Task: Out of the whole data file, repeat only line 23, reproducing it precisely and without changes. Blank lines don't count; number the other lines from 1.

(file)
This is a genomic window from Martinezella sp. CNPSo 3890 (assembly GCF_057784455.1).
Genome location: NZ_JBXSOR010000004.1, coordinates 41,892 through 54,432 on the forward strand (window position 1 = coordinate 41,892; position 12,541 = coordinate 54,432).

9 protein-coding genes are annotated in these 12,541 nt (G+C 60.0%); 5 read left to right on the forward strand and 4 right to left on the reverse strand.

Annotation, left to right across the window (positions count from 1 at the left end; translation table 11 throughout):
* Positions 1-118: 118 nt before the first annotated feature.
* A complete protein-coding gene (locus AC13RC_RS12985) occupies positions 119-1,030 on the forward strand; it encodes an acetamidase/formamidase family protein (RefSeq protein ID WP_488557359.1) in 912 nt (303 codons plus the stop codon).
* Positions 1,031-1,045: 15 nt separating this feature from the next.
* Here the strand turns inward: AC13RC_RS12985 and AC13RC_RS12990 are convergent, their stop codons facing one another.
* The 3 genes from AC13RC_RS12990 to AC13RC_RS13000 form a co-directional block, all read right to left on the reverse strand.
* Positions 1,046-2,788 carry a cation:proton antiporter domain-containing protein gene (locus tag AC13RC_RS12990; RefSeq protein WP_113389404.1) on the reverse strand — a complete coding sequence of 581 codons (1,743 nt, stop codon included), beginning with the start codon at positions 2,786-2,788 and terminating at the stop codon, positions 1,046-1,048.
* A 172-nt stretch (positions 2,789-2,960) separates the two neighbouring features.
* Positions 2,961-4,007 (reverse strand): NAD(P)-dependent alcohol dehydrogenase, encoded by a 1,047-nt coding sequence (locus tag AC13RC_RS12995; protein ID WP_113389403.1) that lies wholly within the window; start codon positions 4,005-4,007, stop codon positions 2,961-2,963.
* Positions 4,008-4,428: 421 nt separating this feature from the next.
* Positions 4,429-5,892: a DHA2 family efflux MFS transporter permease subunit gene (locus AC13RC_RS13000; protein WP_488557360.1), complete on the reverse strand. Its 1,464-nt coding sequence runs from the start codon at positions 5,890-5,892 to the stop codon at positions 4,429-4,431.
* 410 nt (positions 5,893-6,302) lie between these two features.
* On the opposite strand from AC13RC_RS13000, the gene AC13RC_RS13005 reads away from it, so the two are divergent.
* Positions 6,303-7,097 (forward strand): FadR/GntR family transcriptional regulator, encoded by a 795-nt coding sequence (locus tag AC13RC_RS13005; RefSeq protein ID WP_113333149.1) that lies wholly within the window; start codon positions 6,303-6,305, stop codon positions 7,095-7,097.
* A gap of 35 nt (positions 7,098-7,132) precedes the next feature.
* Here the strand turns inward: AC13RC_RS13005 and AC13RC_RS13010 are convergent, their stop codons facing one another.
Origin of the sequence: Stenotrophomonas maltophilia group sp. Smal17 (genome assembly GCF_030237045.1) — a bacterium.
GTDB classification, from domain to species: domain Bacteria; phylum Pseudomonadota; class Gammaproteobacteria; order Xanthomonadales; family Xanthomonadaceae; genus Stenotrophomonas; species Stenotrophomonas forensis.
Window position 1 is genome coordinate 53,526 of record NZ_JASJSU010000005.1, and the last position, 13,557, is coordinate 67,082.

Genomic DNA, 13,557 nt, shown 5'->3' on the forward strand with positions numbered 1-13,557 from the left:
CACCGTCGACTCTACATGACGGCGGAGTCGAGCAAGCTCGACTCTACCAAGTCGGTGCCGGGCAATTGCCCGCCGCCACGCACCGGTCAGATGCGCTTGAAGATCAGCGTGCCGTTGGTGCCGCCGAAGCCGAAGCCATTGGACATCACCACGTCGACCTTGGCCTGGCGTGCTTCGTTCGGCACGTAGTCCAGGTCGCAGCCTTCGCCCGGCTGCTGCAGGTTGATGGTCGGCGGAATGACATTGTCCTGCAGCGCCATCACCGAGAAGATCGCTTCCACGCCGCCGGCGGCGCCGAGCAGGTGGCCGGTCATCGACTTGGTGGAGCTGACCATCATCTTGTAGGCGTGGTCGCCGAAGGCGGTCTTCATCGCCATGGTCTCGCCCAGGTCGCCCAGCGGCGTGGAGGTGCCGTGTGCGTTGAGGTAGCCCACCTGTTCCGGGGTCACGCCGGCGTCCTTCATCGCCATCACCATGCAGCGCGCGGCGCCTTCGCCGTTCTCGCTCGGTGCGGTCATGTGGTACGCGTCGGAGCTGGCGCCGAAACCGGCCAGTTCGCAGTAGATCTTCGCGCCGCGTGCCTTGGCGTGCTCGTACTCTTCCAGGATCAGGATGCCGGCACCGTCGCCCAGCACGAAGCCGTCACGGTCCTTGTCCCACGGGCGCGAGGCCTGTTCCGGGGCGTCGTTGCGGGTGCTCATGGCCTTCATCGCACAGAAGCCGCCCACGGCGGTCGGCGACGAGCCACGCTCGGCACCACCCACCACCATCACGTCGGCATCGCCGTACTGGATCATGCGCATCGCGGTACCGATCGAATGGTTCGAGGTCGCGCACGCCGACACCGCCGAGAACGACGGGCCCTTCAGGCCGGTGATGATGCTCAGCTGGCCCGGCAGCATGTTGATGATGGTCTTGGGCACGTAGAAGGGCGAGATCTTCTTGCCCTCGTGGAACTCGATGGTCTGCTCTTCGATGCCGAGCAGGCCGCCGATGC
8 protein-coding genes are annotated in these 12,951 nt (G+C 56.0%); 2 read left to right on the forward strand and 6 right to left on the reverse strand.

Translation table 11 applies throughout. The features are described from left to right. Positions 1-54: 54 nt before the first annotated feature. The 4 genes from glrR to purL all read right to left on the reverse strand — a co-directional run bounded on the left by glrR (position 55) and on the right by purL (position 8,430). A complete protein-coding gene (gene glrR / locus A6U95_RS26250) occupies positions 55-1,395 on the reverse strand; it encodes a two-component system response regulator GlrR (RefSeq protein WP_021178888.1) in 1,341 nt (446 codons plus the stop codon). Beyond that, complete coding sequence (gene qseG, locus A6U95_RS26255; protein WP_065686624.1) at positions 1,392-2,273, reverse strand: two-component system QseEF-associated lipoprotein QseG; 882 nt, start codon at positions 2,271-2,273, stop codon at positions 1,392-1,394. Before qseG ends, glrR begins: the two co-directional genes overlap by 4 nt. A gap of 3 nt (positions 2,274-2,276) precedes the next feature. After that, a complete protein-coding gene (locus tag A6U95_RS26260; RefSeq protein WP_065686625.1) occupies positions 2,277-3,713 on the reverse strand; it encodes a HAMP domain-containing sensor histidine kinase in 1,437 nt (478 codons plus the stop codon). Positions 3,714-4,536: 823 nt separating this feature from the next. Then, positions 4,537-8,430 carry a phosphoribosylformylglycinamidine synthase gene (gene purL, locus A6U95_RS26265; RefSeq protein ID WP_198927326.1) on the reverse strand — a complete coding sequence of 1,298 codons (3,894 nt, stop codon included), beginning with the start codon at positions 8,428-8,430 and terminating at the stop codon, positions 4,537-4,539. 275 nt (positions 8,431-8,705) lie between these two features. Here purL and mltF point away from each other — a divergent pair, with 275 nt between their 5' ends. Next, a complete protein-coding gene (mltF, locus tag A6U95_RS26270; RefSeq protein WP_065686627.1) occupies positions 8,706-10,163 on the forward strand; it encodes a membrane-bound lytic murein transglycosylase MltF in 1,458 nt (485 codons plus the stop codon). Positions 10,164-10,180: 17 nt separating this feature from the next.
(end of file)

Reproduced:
Genomic DNA, 13,557 nt, shown 5'->3' on the forward strand with positions numbered 1-13,557 from the left: